Parents, 4 Steps to Easier Mornings with Your Child

I am in Italy, lying on a black rock beach in Amalfi.  Golden sunshine envelops me warmly and a perfectly synchronized sea breeze cools me.  Beautiful music floats in and out from a distance.  The gorgeous, caramel voices of my fellow Italian beach-goers fill my ears.  I am about to take a sip of my Limoncello when an annoying buzzing starts up; it’s incessant, too loud.  It’s not a mosquito.  It won’t stop.  I stir.  I open an eye.  I am not in Italy, in the Amalfi coast.  I am in Chicago and it’s zero degrees outside.  That’s my alarm clock buzzing away.  I have to start my day.  Grrrr.  And I have to get myself and my daughter out the door in an hour and a half so we can start our respective days.

Will this morning bring pleading from her for five more minutes in bed?  Refusal to eat breakfast?  A lazy denial of the need to get dressed?  ARGH!  I want to snooze too.  Now, I could start my morning routine at 3:00am every day and hope to get it all done…but I happen to be one of those people who need sleep.  So, I’d rather try to make the morning run better.  Here are some things we’ve done in that vein (though we aren’t completely there yet…so I look forward to hearing anything you do at your house).

1)    Let your kids be responsible: Sit with your child and explain that he or she is responsible for getting ready on time.  Explain that it’s important to get to school and work on time, and it’s not nice to keep people waiting.  Attach something your child values to his or her change in behavior.  Money?  Extra TV time on the weekend? The ability to pick a game you will play with him/her for twenty minutes that evening?  We have the Melissa and Doug Responsibility Chart with magnets.  Every magnet earned means a dime at the end of the week for my daughter. Her highest week was $3.80 – not coincidentally, it was also one of the best weeks I’ve ever had! (Chart pictured below).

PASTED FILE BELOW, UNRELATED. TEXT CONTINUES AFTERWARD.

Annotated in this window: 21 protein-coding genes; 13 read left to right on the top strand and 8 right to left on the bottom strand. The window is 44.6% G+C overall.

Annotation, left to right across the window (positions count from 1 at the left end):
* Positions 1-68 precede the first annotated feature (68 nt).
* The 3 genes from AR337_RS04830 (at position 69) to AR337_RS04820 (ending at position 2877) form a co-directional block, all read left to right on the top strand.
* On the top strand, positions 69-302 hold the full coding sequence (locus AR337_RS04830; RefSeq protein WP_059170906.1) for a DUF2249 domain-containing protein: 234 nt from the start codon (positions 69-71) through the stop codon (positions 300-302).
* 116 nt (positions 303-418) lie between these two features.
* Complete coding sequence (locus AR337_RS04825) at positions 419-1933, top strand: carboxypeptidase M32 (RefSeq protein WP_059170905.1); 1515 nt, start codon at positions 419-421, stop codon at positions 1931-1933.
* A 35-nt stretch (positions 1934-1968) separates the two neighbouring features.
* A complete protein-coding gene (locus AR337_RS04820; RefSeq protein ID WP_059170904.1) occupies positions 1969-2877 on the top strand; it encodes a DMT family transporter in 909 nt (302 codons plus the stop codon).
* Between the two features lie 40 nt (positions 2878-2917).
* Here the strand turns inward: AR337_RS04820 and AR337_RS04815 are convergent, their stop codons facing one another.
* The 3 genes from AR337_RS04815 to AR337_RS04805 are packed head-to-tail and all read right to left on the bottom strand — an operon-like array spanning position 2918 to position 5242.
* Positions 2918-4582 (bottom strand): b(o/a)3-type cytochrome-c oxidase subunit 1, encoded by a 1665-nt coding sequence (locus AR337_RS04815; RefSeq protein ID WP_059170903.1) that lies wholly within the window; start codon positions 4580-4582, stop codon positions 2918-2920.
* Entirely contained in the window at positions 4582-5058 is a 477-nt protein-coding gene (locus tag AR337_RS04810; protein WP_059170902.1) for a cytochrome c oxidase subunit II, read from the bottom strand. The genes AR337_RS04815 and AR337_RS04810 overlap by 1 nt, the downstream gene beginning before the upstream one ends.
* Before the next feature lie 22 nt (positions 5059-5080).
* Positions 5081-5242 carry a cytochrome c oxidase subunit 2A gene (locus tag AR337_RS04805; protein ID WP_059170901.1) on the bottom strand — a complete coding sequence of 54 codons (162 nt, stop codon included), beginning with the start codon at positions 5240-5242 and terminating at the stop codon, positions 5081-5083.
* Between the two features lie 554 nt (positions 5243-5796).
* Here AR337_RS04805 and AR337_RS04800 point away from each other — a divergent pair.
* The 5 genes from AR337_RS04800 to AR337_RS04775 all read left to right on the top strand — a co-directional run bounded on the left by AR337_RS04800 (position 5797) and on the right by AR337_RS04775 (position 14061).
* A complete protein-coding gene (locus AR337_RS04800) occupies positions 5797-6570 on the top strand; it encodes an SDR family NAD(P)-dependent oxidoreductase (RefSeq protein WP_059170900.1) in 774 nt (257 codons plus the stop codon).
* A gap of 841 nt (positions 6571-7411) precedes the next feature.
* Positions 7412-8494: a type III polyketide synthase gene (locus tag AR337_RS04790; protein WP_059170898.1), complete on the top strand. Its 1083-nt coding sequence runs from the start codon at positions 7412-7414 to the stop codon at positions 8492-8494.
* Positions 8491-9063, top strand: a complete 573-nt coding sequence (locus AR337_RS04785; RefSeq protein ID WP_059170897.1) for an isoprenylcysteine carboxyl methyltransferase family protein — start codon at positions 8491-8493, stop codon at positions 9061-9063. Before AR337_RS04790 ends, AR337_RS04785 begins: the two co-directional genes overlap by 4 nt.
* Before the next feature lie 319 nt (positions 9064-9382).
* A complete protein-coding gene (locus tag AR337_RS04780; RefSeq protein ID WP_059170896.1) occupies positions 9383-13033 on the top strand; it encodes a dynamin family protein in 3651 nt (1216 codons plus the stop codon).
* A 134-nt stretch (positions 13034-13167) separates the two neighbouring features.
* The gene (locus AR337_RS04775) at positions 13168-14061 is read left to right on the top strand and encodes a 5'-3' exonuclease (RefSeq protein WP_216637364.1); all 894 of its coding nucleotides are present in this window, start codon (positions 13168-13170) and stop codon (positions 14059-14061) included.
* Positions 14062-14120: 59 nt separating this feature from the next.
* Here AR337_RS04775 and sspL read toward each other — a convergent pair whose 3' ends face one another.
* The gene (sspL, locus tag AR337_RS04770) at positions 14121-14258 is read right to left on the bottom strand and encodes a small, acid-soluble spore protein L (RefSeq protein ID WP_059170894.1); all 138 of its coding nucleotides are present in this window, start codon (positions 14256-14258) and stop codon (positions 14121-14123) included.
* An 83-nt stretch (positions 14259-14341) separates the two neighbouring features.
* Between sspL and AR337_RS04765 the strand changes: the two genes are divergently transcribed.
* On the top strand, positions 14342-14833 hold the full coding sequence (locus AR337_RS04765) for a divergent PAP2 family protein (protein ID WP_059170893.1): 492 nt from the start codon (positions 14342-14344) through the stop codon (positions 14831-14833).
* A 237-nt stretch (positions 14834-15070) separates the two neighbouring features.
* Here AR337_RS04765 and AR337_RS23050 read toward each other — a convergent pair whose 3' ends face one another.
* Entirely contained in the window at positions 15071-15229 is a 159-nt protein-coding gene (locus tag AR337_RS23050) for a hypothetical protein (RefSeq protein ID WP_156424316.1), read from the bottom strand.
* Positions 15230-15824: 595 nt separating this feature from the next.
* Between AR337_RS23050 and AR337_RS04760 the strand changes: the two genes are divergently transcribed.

2)    Pre-pack everything you can the night before and put it by the door: I can’t say enough about this one. Pack up your laptop, put your wallet or purse near the door. Make sure your child has packed his or her backpack and put it by the door too.  We also try to put the next day’s shoes by the door when we’re totally in the groove…but now I’m just bragging.

3)    Applaud the successes: Though the magnets work in my house, they are no replacement for pats on the back and verbal praise.  Take a few minutes to tell your child how proud you are of them, and point out that it’s so pleasant to have had a morning when you are both out the door on time.  Your child will feel better too.

4)    Know it’ll never be perfect: Have you noticed how this makes most of my lists?   Don’t pressure yourself to be black-and-white on this, parents…some mornings will work and others just won’t.  It’s ok.  I’ve been known to hug and smooch my little moose even on the days when she’s been a stinky-head :-).

 Have a super morning tomorrow!


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  • ChristineB says:

    Love your posts! Keep them coming!! :) oh, and I hope you get to the Amalfi coast very soon!

  • Gena says:

    Thanks for the great tips! I too wish I was in Italy!

  • Benedicte says:

    Oh, I actually thought you were in Italy all day, until I saw you at pick up. I have been walking around feeling so jelous because you were on the beach. So funny.

  • Swati says:

    LOL Benedicte!! Unfortunately I am here enjoying the mud colored snow with you!

  • Robin Arthur says:

    Oh my gosh. I wish I could forward this to some people I know without offending them! You know what I mean? :-)

  • Theo says: